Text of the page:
- Watch episode 10 of Liberty's Kids (currently available for instant streaming on Netflix) to learn about Benjamin Franklin's involvement in the Post Office. Many, if not all, of the episodes at least mention Ben Franklin and help teach about life before and during the Revolutionary War. I highly recommend watching the entire series at least once.
- Play the True and False game on this website: This will be easier if do the reading assignment first. There are a few other games as well that will help you learn more about Ben Franklin.

Language Arts
- Ben Franklin was the publisher of the "Pennsylvania Gazette", one of the most successful newspaper of the colonies. Visit this website: and create your own family or classroom newspaper.

- Another saying of Ben Franklin's is, "God helps them that helps themselves." What does this statement mean to you? Do you agree or disagree with it?

- A game similar to jacks was commonly played in colonial times. This game was called jackstones and was played with small stones or small fruit seeds, like apples or pumpkin. On the first turn, the player tosses a small stone into the air and scatters the seeds on the ground in front of him, catching the stone before it lands. The next player then tosses the stone in the air and picks up as many seeds as possible and catches the stone before it lands with the same hand. Play continues until all the seeds are picked up. The one with the most seeds wins. Play a few rounds of jackstones with a friend or family member, or practice by yourself.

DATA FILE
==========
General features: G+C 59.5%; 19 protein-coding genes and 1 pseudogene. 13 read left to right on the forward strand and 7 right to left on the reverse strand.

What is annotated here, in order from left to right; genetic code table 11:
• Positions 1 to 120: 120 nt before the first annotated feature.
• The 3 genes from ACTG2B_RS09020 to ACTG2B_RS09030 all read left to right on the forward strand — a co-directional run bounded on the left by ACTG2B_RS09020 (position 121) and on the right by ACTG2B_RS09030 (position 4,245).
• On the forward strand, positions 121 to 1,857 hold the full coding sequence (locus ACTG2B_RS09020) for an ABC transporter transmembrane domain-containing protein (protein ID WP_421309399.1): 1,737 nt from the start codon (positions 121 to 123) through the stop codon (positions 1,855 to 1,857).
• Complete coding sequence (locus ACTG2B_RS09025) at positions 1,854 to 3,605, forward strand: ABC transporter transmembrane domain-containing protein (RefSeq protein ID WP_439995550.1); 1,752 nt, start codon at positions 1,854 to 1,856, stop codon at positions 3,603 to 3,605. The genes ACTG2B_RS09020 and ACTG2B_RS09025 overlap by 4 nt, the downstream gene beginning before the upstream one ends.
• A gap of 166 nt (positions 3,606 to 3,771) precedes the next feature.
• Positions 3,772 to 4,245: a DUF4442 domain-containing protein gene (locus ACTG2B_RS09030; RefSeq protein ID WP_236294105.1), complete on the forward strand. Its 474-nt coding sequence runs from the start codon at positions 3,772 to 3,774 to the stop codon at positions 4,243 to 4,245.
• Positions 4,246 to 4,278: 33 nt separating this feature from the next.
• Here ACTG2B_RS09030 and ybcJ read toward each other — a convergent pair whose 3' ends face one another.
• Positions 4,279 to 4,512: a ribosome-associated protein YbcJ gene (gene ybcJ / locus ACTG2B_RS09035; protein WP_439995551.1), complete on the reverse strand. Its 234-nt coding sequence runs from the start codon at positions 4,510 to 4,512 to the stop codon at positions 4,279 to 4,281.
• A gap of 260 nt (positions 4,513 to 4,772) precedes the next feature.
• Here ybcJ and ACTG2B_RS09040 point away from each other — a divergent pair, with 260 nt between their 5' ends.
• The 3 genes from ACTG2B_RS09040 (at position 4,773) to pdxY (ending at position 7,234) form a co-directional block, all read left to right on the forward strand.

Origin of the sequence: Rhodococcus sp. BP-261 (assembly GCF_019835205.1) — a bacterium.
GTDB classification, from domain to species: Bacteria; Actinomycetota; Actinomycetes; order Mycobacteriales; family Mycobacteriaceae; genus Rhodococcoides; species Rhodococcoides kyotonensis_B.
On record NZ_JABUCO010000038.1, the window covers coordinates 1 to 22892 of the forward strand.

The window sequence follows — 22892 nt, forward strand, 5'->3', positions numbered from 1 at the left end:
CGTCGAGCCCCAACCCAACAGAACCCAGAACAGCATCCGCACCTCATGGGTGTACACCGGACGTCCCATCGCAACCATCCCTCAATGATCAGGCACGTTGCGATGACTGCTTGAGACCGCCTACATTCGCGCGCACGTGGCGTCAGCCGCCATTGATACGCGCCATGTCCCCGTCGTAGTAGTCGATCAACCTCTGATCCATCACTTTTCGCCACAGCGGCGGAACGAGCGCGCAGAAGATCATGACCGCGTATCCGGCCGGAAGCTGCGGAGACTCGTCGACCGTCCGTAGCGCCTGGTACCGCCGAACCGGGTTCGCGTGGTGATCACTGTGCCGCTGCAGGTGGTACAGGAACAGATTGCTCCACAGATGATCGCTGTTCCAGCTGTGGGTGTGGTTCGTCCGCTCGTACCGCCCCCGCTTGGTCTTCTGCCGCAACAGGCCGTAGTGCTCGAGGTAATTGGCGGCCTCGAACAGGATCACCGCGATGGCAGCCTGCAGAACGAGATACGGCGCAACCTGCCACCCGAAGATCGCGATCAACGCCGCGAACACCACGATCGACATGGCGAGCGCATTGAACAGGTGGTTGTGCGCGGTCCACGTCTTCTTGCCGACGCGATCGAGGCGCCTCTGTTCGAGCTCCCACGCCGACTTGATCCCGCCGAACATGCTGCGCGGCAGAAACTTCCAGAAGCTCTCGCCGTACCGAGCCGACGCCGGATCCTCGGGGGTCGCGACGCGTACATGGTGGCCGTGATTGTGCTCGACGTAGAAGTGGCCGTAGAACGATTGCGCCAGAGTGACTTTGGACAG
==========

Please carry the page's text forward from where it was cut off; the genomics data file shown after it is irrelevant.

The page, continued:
- Hopscotch was another common game played during the colonial era. Draw, or find, a hopscotch board and play for a bit. If you live in a colder climate, see if it is possible to draw or paint a board on a large piece of cardboard or ply wood or even the basement floor (GET AN ADULT"S PERMISSION FIRST!!!)

Domestic Arts
- Make a whirligig, a toy common in the colonial days. Find a large, circular button and then string 2 1/2 feet of string through the holes of the button and tie the ends together. Then hold each end of the strings and twirl the button until the string is taut (tight) and then pull apart, letting the button spin. Alternate (switch back and forth) between pulling and relaxing to keep the button spinning.

- Benjamin Franklin spent many years working as a printer. Practice the art of printmaking by making your own prints. To do this like Franklin did, you will need to get a brayer (a small roller), but if you do not have one, there are other ways to do this project. Find, or make, some alphabet stamps. Arrange them to spell a short word, like your name. Then using a brayer, apply ink to the stamps and place the paper on top of the wet stamps. Gently apply pressure to the paper by placing a block on top the paper. Carefully remove the paper by lifting it straight up off the stamps and allow it to dry. If you do not have a brayer, you can apply the stamps directly to the ink and apply them to the paper one at a time.

- Learn about the armonica, a musical instrument invented by Benjamin Franklin, by watching this video:

  • lightning- el rel├ímpago
  • glasses- las gafas
  • newspaper- el peri├│dico